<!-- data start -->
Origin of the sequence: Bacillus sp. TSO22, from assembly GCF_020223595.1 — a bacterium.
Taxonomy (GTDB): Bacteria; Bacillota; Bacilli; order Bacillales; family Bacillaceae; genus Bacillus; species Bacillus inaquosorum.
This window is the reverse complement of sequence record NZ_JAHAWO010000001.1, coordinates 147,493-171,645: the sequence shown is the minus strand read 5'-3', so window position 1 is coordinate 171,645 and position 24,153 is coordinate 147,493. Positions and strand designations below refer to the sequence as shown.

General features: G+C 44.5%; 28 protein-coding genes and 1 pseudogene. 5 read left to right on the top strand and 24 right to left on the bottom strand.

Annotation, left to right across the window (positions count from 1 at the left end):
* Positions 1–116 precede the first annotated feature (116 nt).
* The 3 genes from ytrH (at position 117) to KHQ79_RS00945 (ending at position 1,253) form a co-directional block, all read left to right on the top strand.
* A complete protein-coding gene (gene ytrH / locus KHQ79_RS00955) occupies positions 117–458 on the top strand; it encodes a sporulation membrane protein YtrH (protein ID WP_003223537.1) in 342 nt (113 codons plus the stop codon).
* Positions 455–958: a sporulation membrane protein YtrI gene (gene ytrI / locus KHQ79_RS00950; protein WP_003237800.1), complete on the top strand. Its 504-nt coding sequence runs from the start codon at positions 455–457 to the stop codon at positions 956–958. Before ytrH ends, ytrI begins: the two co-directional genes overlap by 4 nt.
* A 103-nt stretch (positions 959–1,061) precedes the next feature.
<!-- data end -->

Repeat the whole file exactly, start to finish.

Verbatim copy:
Origin of the sequence: Bacillus sp. TSO22, from assembly GCF_020223595.1 — a bacterium.
Taxonomy (GTDB): Bacteria; Bacillota; Bacilli; order Bacillales; family Bacillaceae; genus Bacillus; species Bacillus inaquosorum.
This window is the reverse complement of sequence record NZ_JAHAWO010000001.1, coordinates 147,493-171,645: the sequence shown is the minus strand read 5'-3', so window position 1 is coordinate 171,645 and position 24,153 is coordinate 147,493. Positions and strand designations below refer to the sequence as shown.

General features: G+C 44.5%; 28 protein-coding genes and 1 pseudogene. 5 read left to right on the top strand and 24 right to left on the bottom strand.

Annotation, left to right across the window (positions count from 1 at the left end):
* Positions 1–116 precede the first annotated feature (116 nt).
* The 3 genes from ytrH (at position 117) to KHQ79_RS00945 (ending at position 1,253) form a co-directional block, all read left to right on the top strand.
* A complete protein-coding gene (gene ytrH / locus KHQ79_RS00955) occupies positions 117–458 on the top strand; it encodes a sporulation membrane protein YtrH (protein ID WP_003223537.1) in 342 nt (113 codons plus the stop codon).
* Positions 455–958: a sporulation membrane protein YtrI gene (gene ytrI / locus KHQ79_RS00950; protein WP_003237800.1), complete on the top strand. Its 504-nt coding sequence runs from the start codon at positions 455–457 to the stop codon at positions 956–958. Before ytrH ends, ytrI begins: the two co-directional genes overlap by 4 nt.
* A 103-nt stretch (positions 959–1,061) precedes the next feature.